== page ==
4. Magnús Barefoot or Barelegged: King Magnus traveled west to the British Isles, where he and his men adopted the kilt styles worn there, and brought the fashion back to Norway. The sartorial choice was especially noteworthy after a blow to his bare leg in battle ultimately cost him his life.

5. Haraldr War Tooth: There is some discrepancy in the legends about Haraldr—whether he earned his epithet through naturally prominent (and yellow) teeth or whether he was bestowed with a mystical immunity that included re-growing a pair of teeth that were knocked out on his wedding night.

Sometimes, an explanation of the nicknames of non-royal Vikings, however obtuse, was also included in the text. Such as:

6. Billy Goat Bjǫrn: So-called because he dreamed of a “rock-dweller” and awoke to find an extra male goat amongst his herd, which quickly multiplied and made Bjorn wealthy.

7. Ǫlvir the Friend of Children: There was a low bar for earning this epithet in Medieval Iceland. Ǫlvir was a friend of children because, according to Landnámabók, “He did not allow himself to catch children on spears, as was then customary among Vikings.”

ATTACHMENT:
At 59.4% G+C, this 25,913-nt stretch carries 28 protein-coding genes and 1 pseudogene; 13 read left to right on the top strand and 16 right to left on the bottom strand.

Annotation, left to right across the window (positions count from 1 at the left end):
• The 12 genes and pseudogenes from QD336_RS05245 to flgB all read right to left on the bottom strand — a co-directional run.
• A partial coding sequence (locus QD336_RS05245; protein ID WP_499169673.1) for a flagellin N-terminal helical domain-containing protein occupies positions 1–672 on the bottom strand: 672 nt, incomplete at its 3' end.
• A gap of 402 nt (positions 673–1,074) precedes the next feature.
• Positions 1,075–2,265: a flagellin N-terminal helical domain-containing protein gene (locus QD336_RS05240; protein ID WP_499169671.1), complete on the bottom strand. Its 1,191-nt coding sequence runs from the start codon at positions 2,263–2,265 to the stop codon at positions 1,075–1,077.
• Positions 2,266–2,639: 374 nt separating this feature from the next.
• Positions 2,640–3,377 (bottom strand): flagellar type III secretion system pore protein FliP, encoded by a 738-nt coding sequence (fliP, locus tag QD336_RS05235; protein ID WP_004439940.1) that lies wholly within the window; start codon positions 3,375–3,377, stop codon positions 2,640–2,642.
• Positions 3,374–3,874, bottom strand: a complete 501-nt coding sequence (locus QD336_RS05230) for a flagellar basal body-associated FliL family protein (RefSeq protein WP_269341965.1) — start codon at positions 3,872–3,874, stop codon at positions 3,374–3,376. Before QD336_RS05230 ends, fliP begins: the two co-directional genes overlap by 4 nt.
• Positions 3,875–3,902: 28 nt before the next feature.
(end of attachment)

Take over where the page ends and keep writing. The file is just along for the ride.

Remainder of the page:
8. Þórir Leather Neck: He earned what was likely a mocking nickname after attempting to fashion armor with cheaper cowhide.

9. Ragnarr Hairy Breeches: The explanation given for this nickname—that Ragnarr was wearing his hairy breeches when he slew a serpent to win his wife’s hand in marriage—makes sense as a momentous occasion worth commemorating, but it doesn’t explain why he was wearing the fur pants to begin with.

10. Þóra Hart of the Castle: Like many women’s nicknames, this is a reference to beauty. Þóra was said to be so beautiful that she stood out from other women as a hart (or stag) stands out from other animals.

11. Þorbjǫrg Coal Brow: Her nickname is a reference to her black hair and eyebrows—but it is not intended as a compliment among Vikings.